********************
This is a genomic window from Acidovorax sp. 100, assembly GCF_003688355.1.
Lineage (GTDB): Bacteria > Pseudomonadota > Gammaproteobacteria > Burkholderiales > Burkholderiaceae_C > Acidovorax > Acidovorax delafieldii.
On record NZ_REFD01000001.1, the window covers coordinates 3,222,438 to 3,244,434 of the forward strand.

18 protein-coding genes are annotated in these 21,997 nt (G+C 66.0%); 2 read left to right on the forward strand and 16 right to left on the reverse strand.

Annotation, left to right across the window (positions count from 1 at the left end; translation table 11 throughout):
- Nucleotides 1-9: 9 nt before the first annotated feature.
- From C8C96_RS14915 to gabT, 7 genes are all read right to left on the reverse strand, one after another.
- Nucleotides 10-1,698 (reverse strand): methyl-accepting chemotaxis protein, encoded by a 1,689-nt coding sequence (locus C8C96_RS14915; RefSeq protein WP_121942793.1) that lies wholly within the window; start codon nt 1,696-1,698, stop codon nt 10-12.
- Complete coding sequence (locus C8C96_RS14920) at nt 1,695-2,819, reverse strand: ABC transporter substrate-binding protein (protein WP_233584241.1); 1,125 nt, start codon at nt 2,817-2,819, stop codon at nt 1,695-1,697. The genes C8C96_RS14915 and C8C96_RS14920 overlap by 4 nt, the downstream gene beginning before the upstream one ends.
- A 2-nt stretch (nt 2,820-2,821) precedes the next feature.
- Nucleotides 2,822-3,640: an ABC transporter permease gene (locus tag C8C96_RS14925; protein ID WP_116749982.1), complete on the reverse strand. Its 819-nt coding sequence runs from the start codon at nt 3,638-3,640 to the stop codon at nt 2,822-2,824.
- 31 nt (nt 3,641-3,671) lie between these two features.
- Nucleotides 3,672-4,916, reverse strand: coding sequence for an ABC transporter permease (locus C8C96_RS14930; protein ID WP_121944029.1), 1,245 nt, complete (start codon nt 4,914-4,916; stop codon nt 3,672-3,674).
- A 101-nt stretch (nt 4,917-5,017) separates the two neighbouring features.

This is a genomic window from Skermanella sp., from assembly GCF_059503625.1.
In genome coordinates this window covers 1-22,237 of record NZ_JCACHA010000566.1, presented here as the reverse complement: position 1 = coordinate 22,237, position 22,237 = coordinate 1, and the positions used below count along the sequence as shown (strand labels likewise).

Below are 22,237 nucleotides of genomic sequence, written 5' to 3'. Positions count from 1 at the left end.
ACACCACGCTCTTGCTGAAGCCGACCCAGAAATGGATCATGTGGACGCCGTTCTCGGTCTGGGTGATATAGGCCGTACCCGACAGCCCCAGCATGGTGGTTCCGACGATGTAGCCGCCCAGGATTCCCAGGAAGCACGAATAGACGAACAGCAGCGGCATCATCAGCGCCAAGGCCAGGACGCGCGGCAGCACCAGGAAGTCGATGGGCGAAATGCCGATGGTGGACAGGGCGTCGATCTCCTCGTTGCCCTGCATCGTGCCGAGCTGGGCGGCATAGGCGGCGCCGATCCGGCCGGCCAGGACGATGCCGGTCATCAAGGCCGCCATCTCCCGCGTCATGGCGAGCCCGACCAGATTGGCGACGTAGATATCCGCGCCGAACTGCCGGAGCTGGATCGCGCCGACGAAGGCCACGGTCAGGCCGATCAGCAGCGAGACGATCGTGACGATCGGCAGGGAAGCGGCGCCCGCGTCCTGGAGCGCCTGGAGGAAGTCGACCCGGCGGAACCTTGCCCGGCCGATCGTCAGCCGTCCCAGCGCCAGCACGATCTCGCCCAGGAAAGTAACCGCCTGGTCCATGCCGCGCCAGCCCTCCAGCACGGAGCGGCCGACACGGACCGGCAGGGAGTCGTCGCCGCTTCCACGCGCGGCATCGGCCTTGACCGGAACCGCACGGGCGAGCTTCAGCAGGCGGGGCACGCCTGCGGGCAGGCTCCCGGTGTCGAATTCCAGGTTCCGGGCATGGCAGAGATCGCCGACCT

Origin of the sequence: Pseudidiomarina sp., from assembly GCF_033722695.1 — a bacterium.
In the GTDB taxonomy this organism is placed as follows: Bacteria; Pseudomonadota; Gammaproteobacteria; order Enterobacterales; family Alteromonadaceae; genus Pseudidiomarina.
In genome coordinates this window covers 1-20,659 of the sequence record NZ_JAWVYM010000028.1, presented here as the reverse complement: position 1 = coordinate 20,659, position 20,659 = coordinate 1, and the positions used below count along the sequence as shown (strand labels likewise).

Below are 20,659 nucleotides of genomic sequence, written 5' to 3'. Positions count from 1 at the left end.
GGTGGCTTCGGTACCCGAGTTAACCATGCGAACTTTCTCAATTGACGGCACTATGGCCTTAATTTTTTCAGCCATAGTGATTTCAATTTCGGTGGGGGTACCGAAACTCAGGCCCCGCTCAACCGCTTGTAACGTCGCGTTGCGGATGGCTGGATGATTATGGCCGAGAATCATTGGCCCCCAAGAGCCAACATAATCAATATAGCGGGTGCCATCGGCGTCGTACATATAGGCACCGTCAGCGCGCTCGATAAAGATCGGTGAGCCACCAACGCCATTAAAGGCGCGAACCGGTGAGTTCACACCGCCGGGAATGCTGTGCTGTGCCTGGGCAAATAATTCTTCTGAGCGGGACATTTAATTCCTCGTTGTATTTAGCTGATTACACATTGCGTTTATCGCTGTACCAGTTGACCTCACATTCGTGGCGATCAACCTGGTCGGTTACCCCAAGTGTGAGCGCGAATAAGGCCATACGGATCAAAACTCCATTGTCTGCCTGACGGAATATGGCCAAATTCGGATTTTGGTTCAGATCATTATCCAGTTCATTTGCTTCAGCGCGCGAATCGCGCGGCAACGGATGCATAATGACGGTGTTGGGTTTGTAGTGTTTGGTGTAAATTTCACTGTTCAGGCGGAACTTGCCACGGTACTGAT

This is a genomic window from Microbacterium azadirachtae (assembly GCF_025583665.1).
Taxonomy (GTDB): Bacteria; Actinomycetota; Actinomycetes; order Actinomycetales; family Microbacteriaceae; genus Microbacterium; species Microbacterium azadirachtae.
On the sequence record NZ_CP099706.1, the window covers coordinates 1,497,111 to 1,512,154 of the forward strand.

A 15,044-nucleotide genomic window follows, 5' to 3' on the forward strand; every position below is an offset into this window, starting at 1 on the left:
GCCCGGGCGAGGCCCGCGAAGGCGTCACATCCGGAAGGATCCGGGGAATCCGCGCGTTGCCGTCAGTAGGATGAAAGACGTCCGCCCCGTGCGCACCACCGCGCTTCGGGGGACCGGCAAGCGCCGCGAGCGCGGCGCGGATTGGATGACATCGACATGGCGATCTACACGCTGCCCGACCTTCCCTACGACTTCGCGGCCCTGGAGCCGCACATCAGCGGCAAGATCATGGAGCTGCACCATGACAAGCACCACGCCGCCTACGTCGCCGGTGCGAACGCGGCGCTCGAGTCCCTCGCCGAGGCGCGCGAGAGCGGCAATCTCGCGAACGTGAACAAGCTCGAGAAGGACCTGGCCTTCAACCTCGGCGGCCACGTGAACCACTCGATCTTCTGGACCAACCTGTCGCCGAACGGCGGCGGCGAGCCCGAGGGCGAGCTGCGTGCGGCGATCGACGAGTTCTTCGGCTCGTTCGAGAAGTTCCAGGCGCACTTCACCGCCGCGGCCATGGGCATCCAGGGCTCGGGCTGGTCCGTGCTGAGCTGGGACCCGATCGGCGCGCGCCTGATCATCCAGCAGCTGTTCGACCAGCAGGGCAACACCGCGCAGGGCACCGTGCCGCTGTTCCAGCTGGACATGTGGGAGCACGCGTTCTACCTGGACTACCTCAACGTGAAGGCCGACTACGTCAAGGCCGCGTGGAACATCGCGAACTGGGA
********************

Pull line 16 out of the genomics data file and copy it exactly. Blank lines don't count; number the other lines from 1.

In genome coordinates this window covers 1-22,237 of record NZ_JCACHA010000566.1, presented here as the reverse complement: position 1 = coordinate 22,237, position 22,237 = coordinate 1, and the positions used below count along the sequence as shown (strand labels likewise).